Reflections on life a little off balance as a yoga mamma, cancer survivor, and a Madeline Island aficionado.
Monday, May 23, 2011
Meditation for Type A's
Natural surroundings; the best meditation opportunity.
"Bring your thoughts into the present moment and focus on your breath." Sounds simple, right? But over the years both as a teacher and a practitioner I find meditation the most challenging part of my yoga practice. I've half expected that as I have aged (and become a much wiser yogini - ha!) that meditation would become easier. Perhaps the mind chatter would soften and my practice would not be a continuous stream of thought on how to brush away the to-do list for just 5 minutes. Hello brain, is five minutes really too much to ask for?
What is the matter with me?
I know the benefits of meditation. Most notably is the reduction of stress and anxiety both of which lead to a myriad of health problems. For this reason alone I file away a minimum of ten minutes a day to devote to my practice. But the time set aside never guarantees the quiet stillness of my mind. It often eludes me.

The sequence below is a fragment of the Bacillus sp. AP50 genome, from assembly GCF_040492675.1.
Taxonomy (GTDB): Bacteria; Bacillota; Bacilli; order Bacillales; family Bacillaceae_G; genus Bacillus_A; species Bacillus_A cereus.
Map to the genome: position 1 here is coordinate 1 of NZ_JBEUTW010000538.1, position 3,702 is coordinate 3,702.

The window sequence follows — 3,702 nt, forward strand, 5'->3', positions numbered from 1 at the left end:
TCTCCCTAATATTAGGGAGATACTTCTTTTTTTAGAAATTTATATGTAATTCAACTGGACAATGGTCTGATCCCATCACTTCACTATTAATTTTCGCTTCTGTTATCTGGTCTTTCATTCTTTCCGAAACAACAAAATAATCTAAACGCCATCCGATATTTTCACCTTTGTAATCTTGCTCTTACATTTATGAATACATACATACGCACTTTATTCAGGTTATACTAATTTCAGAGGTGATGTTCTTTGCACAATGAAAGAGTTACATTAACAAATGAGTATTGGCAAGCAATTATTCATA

Guided meditation is always a part of my class. At first it was the most difficult thing to teach. I would hear the rustling of students and it would almost strike fear in my heart. "They are bored" my brain would tell me,”you have lost them." I would wrap up the class on the quick likely reversing any benefit my meditation guidance my teaching had afforded them. So why is it second nature to lead a class of yogis in challenging vinyasas only to bomb guided meditation?
I have come to the conclusion that the cards of successful meditation are stacked against me. The fact that the society that I (and you) live in that suggests self-worth is based mainly on the check list of accomplished tasks. I was raised by the hardworking parents and that is what I aspired to. We Midwesterners know the value of hard work, darn it! The idea that there is value in quiet stillness (or to my parents doing nothing) was just not a principle that I was raised with. Therefore, the inability to successfully meditate is a blend of my environment and my genetics.
That said, I will continue to try. Especially since my fight with cancer, I tell myself to keep at it and find the peacefulness inside of me.
For whatever reason the time I can connect in meditation is on the island. The beauty of Madeline is inspiring and it just feels easier to breathe. The sounds and smells of nature for whatever reason do not distract me, they guide me.....